Canadians have a deep and abiding commitment to the Canada Health Act and to the principle of a universal, single-tier, health care system built on core values of equity, fairness, and solidarity. People living in vibrant communities have access to a spectrum of high-quality, client-centred health care services based on need rather than ability to pay. This includes expanding Medicare to include coverage of pharmaceuticals and home care. But that is only part of the story. Tommy Douglas’s vision of Medicare included moving to a second stage focused on prevention and keeping people well. This means addressing the social, environmental and other factors that affect the health of Canadians.
In difficult economic times we are reminded why Canadians cherish their publicly funded, not for-profit health care system. Indeed, 86 per cent of Canadians support not-for-profit solutions to strengthen Canada’s universal health-care system. Canadians, and Ontarians, have made it very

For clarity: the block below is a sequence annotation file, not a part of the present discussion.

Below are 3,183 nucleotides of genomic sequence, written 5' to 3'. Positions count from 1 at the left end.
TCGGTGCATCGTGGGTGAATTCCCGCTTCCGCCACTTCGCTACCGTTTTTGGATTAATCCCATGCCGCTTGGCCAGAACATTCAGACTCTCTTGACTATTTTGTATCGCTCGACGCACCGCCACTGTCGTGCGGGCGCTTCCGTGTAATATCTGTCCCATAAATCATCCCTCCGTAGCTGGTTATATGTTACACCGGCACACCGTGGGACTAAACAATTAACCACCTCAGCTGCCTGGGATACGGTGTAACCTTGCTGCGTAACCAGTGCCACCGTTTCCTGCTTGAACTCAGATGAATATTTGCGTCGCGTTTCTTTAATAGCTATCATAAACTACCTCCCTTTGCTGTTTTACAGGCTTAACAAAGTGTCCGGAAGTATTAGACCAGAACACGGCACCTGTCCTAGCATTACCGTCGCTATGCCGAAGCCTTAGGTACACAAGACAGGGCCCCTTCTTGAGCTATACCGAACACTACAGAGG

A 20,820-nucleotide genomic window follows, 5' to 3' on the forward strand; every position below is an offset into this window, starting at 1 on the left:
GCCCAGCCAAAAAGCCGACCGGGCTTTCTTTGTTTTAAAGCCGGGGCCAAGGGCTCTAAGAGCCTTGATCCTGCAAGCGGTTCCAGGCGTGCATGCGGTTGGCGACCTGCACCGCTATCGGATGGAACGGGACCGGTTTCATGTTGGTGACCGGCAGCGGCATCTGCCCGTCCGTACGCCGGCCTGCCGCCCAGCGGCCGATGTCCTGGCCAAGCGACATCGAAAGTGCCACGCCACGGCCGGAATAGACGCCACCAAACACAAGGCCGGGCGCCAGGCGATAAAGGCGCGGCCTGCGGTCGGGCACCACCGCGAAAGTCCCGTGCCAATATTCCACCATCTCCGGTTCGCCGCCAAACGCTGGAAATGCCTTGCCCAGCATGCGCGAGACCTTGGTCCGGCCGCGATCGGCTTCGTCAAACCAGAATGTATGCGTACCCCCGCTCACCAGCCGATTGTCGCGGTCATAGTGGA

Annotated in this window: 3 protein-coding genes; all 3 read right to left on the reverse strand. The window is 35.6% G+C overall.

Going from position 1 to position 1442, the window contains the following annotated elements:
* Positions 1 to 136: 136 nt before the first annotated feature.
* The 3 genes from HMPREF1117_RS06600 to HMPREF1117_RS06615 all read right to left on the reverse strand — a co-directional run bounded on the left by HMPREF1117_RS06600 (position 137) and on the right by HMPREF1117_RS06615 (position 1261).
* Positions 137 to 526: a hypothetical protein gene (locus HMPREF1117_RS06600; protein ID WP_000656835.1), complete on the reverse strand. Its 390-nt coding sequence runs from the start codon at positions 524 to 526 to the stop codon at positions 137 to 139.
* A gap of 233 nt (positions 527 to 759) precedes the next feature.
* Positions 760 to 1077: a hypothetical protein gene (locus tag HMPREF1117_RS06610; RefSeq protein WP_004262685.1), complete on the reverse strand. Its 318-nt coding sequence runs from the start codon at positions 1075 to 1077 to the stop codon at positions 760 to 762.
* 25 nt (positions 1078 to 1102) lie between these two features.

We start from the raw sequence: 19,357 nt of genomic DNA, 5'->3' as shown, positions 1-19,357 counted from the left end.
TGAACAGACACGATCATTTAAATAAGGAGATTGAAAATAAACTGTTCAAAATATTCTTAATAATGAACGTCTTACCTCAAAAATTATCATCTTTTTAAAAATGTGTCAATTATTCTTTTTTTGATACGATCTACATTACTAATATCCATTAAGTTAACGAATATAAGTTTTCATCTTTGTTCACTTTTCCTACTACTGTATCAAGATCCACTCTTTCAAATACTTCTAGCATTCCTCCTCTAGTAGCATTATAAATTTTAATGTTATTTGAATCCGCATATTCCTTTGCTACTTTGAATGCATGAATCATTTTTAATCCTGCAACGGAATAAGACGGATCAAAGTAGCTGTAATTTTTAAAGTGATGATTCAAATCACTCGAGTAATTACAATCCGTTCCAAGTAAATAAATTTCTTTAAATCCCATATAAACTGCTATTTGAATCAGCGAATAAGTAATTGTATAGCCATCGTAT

clear that they value, support and rely on our publicly funded health-care system and they look to our political and health-care leaders to commit to defending and enhancing it. In contrast to the United States where unpaid medical bills are the leading cause of bankruptcy, essential health services in Canada are part of the cost-efficient, single-payer system that offers universal access to health care that would otherwise be unavailable to many people with low and moderate incomes
The health-care system must constantly evolve to meet the changing needs of an aging population, such as ensuring equitable access to home care and medications. Also of critical importance, Tommy Douglas’s original vision of Medicare included prevention and confronting the social, environmental and
other factors that make people unwell in the first place.